The Department administers a number of grant programs to support state and local law enforcement. These include block and formula grants that preserve state and local discretion in allocating monies among broad purpose areas.

Focus resources to reduce crime and improve criminal justice services and operations in Indian Country.

American Indians are the victims of violent crime at more than twice the rate of all U.S. residents. Moreover, Indian Country has been plagued by substandard law enforcement services. To correct this situation, the Department is focusing its resources on Indian Country. Part of this effort involves direct federal action (see strategic objective 1.1), but part also involves providing grants, training, and technical assistance to support and strengthen tribal law enforcement and criminal justice systems.

Improve the capacity of the nation's "first responder" community to respond to terrorist incidents, including those involving weapons of mass destruction, by providing consultation, training, equipment and other assistance.

While the Federal Government plays a major role in preventing and responding to terrorist incidents, the state and local public safety community are the "first responders." Yet most state and local governments lack the specialized equipment and skills needed to respond effectively, especially to attacks involving chemical, biological, or nuclear weapons. In coordination with the FBI's National Domestic Preparedness Office, OJP sponsors training for "first responders" and provides grants to help states and localities obtain needed equipment.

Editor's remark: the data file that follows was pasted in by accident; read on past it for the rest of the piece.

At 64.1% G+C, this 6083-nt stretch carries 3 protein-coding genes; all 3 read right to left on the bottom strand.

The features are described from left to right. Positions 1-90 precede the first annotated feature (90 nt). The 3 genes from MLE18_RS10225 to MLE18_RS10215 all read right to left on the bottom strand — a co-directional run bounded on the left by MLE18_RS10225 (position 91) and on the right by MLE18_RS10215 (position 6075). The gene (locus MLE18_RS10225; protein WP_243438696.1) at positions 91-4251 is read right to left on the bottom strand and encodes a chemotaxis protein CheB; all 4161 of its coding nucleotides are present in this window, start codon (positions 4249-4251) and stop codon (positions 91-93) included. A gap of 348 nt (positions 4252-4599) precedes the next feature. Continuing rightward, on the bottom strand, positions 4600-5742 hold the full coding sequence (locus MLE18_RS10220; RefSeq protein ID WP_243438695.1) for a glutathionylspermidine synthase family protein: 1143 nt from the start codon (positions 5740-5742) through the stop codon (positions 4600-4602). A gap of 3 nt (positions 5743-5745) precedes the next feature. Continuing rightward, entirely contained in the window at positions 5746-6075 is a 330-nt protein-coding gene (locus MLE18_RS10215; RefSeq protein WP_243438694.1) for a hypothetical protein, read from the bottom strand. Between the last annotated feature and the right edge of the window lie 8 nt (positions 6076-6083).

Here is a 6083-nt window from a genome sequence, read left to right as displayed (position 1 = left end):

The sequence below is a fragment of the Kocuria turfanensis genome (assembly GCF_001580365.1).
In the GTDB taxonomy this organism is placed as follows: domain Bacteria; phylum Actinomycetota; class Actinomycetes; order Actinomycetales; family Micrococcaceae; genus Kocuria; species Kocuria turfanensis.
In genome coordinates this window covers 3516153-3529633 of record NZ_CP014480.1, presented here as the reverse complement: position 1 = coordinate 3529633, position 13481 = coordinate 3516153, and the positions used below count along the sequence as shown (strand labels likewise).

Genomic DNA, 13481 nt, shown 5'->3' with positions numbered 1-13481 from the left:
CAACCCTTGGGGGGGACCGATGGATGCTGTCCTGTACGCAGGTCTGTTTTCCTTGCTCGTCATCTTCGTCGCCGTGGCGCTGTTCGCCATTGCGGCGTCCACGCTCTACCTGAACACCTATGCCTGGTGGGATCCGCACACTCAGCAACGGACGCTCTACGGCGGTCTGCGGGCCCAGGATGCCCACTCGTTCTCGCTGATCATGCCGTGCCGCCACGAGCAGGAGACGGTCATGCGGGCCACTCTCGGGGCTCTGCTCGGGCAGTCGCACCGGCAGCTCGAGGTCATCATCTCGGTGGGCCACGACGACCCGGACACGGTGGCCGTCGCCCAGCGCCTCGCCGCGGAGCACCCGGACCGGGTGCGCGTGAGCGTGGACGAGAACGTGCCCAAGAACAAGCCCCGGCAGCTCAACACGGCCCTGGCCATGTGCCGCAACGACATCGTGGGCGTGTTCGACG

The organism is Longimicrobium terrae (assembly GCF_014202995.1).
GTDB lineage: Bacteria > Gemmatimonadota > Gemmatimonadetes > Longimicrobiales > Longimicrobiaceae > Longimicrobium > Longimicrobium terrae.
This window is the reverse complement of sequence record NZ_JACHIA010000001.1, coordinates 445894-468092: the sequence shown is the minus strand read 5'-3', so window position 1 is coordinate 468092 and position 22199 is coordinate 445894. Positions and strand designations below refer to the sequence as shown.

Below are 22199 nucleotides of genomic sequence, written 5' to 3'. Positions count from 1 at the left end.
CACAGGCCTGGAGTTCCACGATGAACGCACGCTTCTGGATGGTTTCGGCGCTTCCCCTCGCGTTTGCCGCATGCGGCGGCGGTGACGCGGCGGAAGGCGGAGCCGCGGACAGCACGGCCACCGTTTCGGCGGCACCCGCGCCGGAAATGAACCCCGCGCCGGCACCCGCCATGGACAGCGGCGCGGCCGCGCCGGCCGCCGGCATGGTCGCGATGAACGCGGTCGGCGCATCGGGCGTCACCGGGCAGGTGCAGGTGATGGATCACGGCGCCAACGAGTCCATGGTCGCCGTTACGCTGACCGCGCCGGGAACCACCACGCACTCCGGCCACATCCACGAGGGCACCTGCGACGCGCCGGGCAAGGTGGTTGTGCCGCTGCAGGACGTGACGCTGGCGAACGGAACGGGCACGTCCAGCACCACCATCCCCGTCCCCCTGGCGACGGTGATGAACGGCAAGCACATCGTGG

Improve the capacity of state and local law enforcement to respond to emerging or specialized crime issues, such as white collar crime and computer-related crime, by providing targeted training, technical assistance, or other technology innovations.

The Department assists state and local governments in responding to new and emerging crime threats and opportunities in a variety of ways, including research, information sharing, and training. In recent years, the Department has focused on helping state and local governments deal with the challenges of computer-related and white collar crimes that often require sophisticated investigative and prosecutorial skills. For example, the FBI and OJP are working together to distribute the Automated Case Examination System (ACES) to state and local law enforcement officials to aid them in processing digital evidence in computer-related crime, including health care fraud.